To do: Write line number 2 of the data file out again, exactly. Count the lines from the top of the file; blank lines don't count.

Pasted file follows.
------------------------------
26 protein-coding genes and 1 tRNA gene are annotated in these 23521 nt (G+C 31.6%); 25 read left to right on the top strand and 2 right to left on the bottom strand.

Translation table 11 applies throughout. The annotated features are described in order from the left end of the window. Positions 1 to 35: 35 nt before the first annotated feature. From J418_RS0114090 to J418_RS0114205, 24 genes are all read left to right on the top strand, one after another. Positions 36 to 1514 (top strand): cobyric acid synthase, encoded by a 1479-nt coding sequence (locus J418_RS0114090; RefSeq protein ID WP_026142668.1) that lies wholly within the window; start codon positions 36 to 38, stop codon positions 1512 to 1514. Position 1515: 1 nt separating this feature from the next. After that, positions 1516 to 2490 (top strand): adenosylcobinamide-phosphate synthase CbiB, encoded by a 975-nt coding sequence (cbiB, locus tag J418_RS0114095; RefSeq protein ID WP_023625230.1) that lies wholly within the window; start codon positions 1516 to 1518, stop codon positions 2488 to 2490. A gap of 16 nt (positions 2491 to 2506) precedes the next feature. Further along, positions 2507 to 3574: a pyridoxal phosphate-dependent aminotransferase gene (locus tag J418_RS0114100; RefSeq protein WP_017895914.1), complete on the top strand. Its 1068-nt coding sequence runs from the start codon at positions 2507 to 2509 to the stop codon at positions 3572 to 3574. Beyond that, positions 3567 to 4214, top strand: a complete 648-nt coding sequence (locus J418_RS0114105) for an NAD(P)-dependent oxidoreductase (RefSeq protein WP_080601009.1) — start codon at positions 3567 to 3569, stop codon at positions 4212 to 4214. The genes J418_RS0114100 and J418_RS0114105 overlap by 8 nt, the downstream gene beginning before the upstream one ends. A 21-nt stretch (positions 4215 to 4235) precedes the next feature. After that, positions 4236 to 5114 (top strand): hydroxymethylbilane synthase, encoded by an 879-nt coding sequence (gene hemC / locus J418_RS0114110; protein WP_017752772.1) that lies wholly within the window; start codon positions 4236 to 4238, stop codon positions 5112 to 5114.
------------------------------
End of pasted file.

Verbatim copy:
Translation table 11 applies throughout. The annotated features are described in order from the left end of the window. Positions 1 to 35: 35 nt before the first annotated feature. From J418_RS0114090 to J418_RS0114205, 24 genes are all read left to right on the top strand, one after another. Positions 36 to 1514 (top strand): cobyric acid synthase, encoded by a 1479-nt coding sequence (locus J418_RS0114090; RefSeq protein ID WP_026142668.1) that lies wholly within the window; start codon positions 36 to 38, stop codon positions 1512 to 1514. Position 1515: 1 nt separating this feature from the next. After that, positions 1516 to 2490 (top strand): adenosylcobinamide-phosphate synthase CbiB, encoded by a 975-nt coding sequence (cbiB, locus tag J418_RS0114095; RefSeq protein ID WP_023625230.1) that lies wholly within the window; start codon positions 1516 to 1518, stop codon positions 2488 to 2490. A gap of 16 nt (positions 2491 to 2506) precedes the next feature. Further along, positions 2507 to 3574: a pyridoxal phosphate-dependent aminotransferase gene (locus tag J418_RS0114100; RefSeq protein WP_017895914.1), complete on the top strand. Its 1068-nt coding sequence runs from the start codon at positions 2507 to 2509 to the stop codon at positions 3572 to 3574. Beyond that, positions 3567 to 4214, top strand: a complete 648-nt coding sequence (locus J418_RS0114105) for an NAD(P)-dependent oxidoreductase (RefSeq protein WP_080601009.1) — start codon at positions 3567 to 3569, stop codon at positions 4212 to 4214. The genes J418_RS0114100 and J418_RS0114105 overlap by 8 nt, the downstream gene beginning before the upstream one ends. A 21-nt stretch (positions 4215 to 4235) precedes the next feature. After that, positions 4236 to 5114 (top strand): hydroxymethylbilane synthase, encoded by an 879-nt coding sequence (gene hemC / locus J418_RS0114110; protein WP_017752772.1) that lies wholly within the window; start codon positions 4236 to 4238, stop codon positions 5112 to 5114.